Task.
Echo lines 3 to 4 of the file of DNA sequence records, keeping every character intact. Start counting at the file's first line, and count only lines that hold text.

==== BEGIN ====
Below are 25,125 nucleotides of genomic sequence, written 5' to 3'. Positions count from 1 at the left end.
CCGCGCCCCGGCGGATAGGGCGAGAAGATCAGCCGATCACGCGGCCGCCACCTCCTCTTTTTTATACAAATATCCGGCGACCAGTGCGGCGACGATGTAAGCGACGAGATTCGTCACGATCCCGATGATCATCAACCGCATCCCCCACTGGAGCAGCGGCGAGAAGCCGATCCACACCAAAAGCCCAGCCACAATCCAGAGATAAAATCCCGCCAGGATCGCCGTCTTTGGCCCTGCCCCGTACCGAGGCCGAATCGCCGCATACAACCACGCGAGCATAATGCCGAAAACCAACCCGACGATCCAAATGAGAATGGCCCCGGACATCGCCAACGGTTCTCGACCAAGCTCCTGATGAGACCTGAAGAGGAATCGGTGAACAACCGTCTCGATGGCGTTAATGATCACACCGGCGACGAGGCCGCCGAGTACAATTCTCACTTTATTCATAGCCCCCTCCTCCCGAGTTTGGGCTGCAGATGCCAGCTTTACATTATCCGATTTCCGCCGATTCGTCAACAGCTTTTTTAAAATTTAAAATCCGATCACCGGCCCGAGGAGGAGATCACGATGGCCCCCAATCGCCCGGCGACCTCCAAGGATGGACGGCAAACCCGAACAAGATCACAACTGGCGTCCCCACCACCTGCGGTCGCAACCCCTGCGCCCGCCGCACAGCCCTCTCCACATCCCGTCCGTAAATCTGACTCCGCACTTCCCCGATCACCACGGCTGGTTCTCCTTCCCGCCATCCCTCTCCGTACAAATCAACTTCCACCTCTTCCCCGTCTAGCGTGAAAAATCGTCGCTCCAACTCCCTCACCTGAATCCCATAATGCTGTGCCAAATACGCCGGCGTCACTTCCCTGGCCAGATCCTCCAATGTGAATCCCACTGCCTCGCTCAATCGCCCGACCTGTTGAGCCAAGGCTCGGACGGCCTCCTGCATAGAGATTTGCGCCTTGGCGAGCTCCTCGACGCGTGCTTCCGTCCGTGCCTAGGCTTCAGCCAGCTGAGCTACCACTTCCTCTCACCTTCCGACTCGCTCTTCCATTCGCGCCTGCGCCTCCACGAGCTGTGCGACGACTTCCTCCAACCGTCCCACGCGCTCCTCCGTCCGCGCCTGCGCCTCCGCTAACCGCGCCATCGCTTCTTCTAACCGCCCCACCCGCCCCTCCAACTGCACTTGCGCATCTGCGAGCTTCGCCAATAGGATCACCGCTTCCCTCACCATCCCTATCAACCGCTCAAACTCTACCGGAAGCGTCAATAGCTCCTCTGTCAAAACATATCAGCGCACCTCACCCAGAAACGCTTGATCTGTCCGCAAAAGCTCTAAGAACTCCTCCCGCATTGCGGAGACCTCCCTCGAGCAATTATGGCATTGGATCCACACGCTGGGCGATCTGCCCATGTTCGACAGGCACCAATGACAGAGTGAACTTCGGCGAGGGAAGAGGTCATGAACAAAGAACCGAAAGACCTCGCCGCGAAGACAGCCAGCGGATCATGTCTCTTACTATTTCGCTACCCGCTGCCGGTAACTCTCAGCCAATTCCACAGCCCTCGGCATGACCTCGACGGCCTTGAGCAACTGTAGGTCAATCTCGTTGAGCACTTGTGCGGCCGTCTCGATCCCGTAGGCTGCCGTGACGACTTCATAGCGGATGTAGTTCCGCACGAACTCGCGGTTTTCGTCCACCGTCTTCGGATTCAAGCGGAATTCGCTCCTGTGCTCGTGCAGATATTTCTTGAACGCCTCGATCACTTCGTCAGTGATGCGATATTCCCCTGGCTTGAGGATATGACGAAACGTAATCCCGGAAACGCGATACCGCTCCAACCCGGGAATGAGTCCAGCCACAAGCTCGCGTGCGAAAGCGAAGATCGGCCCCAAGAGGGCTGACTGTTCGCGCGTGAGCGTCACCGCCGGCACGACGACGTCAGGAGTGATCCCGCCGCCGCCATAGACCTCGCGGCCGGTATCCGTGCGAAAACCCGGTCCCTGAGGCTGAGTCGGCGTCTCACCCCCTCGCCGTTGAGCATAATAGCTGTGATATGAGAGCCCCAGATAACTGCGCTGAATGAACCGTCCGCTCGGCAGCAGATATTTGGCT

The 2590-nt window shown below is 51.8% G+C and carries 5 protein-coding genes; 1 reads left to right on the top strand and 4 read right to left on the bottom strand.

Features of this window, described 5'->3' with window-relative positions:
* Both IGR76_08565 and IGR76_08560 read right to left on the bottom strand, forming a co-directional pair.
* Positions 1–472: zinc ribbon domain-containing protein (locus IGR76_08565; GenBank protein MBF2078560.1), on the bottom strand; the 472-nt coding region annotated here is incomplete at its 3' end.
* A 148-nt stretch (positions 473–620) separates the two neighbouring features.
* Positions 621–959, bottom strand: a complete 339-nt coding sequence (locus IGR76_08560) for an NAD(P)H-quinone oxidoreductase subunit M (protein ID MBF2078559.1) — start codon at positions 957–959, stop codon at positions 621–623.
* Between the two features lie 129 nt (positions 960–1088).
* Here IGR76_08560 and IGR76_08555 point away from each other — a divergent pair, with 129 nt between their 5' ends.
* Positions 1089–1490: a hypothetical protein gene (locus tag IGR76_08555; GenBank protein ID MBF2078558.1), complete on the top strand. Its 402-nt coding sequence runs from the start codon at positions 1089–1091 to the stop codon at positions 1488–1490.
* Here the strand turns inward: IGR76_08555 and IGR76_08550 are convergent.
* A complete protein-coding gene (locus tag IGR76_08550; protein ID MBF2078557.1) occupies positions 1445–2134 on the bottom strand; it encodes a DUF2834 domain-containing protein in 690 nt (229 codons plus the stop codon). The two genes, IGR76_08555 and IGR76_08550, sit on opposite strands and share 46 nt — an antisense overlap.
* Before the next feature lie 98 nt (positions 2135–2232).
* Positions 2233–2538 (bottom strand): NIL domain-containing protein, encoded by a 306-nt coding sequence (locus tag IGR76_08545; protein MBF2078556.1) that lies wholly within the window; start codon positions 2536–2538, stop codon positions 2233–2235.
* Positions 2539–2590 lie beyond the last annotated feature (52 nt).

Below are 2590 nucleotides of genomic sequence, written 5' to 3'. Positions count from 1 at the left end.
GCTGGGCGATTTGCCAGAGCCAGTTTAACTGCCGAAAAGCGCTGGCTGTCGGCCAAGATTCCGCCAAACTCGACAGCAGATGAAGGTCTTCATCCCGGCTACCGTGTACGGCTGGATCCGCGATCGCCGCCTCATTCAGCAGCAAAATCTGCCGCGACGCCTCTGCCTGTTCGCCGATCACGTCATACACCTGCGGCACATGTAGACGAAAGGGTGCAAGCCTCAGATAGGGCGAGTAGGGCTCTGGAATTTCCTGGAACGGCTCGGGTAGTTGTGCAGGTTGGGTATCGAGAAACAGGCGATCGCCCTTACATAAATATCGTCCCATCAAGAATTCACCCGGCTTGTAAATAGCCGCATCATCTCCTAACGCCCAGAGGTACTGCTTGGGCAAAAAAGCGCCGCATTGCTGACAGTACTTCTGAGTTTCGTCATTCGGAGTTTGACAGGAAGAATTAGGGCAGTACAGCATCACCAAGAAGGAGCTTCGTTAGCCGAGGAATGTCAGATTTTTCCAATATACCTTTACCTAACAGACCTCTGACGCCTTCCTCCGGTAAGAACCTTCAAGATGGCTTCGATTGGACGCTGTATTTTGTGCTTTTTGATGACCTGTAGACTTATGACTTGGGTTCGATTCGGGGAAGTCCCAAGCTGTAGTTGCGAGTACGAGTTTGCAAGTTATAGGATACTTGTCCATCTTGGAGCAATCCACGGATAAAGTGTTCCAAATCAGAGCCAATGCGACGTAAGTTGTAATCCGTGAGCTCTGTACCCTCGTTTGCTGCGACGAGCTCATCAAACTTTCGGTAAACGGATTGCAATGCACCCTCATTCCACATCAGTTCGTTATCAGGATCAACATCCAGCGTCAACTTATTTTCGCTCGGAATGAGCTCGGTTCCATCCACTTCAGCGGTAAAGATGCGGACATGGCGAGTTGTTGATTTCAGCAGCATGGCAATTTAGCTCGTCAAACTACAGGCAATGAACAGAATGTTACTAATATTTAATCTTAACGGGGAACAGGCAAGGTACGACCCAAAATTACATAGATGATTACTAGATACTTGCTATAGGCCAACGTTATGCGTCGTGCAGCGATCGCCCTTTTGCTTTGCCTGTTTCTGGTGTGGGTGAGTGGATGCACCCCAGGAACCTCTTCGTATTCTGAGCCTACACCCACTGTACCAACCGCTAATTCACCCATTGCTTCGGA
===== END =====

The 2590-nt window shown below is 51.8% G+C and carries 5 protein-coding genes; 1 reads left to right on the top strand and 4 read right to left on the bottom strand.

Features of this window, described 5'->3' with window-relative positions: